6 Facts About Ancient Egypt's Hieroglyphic Writing
By: April Carson
The word hieroglyphic loosely translated in Greek means 'sacred carving' and is attributed to the fact that Egyptian writing appeared on temple walls and monuments of a sacred nature. The modern term 'hieroglyphs' applied to this ancient language was first mentioned by an English traveler, Thomas Young, who visited Egypt in 1801-1802.
Egyptian hieroglyphic writing was a system of pictures, but not picture writing. A more correctly term is, 'ideograms', that emerged into a cursive form to become an early mnemonic device. The Egyptian hieroglyphs were then replaced by the Phoenician alphabet in the 7th century BC; however it is important to remember that the ancient Egyptian writing system was based on a combination of word-image and sound, thereby making it an integral part of the great 'oral tradition' that has always been at the core of Egyptian culture. All hieroglyphic signs are phonograms which represent one or more sounds only, but a given sign may have more than one value (or none at all) and the values of hieroglyphs frequently changed over time.
These scripts were found on the insides of ancient Egyptian temples, monuments and tombs. They represent a complex remnant of history that can be studied to understand how life was lived back then.
The ancient Egyptian script evolved through time, and hieroglyphs that were found on the oldest objects are very different from those used in the latest times. Conventional hieroglyphs had no punctuation, spacing, or vowels.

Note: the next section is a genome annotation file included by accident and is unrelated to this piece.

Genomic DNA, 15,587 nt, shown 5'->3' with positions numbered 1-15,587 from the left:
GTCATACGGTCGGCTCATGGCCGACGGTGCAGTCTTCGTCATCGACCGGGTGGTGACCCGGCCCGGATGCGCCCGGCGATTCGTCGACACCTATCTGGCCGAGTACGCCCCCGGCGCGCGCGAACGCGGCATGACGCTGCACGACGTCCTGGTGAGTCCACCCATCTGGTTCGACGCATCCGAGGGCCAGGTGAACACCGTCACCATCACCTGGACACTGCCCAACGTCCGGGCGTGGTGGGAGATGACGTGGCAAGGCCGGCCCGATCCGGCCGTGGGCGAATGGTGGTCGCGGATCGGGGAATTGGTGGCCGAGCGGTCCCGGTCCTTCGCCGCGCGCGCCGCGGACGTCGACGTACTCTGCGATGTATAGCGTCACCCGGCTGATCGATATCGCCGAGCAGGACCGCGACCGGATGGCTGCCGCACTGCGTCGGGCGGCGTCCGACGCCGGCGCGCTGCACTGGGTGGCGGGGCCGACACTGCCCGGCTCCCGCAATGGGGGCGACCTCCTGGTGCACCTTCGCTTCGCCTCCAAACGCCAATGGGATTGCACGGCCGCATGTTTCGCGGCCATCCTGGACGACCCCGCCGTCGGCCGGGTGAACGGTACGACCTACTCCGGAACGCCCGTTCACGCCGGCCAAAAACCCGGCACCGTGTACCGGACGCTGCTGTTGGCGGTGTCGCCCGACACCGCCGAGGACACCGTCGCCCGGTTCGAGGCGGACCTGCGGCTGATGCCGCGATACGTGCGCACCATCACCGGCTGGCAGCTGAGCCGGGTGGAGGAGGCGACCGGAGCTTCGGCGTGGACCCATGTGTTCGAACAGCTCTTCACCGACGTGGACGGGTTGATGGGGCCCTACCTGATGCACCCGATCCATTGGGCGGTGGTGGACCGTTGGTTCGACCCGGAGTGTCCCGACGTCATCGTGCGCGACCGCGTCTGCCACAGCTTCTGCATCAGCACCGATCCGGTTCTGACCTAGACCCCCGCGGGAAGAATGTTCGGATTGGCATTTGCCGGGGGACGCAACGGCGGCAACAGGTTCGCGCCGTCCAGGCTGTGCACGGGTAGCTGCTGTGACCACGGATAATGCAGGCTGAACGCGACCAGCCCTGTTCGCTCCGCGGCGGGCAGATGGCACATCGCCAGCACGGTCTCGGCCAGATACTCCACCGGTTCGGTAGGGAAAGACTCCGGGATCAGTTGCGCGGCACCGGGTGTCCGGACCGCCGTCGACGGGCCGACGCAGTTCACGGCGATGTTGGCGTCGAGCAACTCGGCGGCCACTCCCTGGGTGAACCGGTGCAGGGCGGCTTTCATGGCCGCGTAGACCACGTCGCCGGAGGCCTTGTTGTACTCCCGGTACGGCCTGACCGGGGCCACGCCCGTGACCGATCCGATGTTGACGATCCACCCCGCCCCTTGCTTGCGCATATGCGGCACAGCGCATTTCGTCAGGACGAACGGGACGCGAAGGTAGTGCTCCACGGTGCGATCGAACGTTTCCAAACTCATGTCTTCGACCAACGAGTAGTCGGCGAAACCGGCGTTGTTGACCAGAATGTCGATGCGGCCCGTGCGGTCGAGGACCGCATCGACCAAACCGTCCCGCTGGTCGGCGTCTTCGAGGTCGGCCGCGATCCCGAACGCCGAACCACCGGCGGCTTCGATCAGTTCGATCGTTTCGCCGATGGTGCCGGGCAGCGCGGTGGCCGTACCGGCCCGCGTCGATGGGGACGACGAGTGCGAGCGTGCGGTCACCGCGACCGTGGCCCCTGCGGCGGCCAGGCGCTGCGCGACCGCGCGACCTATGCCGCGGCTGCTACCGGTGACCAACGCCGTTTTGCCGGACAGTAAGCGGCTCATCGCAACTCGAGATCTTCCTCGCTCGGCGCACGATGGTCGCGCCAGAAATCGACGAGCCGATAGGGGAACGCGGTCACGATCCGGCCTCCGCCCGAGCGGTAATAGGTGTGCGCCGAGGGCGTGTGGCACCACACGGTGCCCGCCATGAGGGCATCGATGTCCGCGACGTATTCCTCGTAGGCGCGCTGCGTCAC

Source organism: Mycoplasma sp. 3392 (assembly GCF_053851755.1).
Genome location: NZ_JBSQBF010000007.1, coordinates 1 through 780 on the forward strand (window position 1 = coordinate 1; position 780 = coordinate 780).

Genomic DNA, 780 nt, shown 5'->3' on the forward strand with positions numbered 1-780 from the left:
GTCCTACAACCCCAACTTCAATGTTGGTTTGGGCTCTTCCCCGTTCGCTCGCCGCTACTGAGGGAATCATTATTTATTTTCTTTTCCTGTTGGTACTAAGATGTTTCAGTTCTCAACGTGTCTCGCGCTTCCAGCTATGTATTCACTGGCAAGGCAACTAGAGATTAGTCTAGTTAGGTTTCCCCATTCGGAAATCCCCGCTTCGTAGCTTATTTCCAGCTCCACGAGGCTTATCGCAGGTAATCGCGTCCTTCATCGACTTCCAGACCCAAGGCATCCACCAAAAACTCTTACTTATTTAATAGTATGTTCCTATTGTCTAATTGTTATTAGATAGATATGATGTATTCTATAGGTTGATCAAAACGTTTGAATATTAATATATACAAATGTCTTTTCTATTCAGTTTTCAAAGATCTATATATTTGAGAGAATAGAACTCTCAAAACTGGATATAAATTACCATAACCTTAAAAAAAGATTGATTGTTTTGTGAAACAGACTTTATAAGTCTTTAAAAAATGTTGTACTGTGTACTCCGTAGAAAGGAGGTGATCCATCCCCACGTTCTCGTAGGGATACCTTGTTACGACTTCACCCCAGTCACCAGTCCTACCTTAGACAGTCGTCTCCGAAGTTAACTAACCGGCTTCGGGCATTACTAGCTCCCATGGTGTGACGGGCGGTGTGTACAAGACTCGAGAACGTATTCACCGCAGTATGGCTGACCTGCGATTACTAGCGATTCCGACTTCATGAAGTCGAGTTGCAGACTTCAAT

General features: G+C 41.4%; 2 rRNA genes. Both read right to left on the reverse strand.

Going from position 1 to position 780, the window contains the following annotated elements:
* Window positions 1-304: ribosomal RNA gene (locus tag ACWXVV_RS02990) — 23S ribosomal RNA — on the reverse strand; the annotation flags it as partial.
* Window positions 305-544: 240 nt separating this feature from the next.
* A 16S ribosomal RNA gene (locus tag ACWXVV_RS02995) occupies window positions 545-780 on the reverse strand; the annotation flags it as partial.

Here are 6 interesting facts about Hieroglyphic writing:
Hieroglyphic writing was used to convey the ancient Egyptian language. Ancient Egyptians spoke a variety of languages, and hieroglyphs were the official written script.
There are two types of ancient Egyptian scripts: Hieratic and Hieroglyphic. Hieratic is more cursive than hieroglyphs and derived from hieroglyphs. Hieratic was used in everyday writing, while hieroglyphs were mostly used on temples and tombs. Hieratic writing was written on papyrus with a pen or brush. It is more difficult than modern hieroglyphics as they lack vowels and do not have the same set of symbols for each consonant.
Hieroglyphic texts can be written in columns or rows, and both the direction of writing (left to right or right to left) could vary during ancient times or within different text.
Hieroglyphic writing is difficult to understand because there are no spaces between the words and it lacks punctuation. Without a good grasp of ancient Egyptian grammar, readers can only determine individual words or clauses within sentences by looking at context clues.
Hieroglyphic writing can be found primarily in elite tombs. People often believe that hieroglyphic writing was invented in Ancient Greece because it is so similar to Greek. However, the earliest known examples of this form of communication are found on grave goods and temples dating back before recorded history began. Hieroglyphs have a deep link with early Egyptian art due to their usage within funerary objects as well as royal monuments praising kings throughout time.
Hieroglyphics is not picture writing. The hieroglyphic symbols look like pictures of people, animals and objects but instead they represent sounds in the ancient Egyptian language. Some are ideographic signs that don’t have a sound attached to them representing concepts.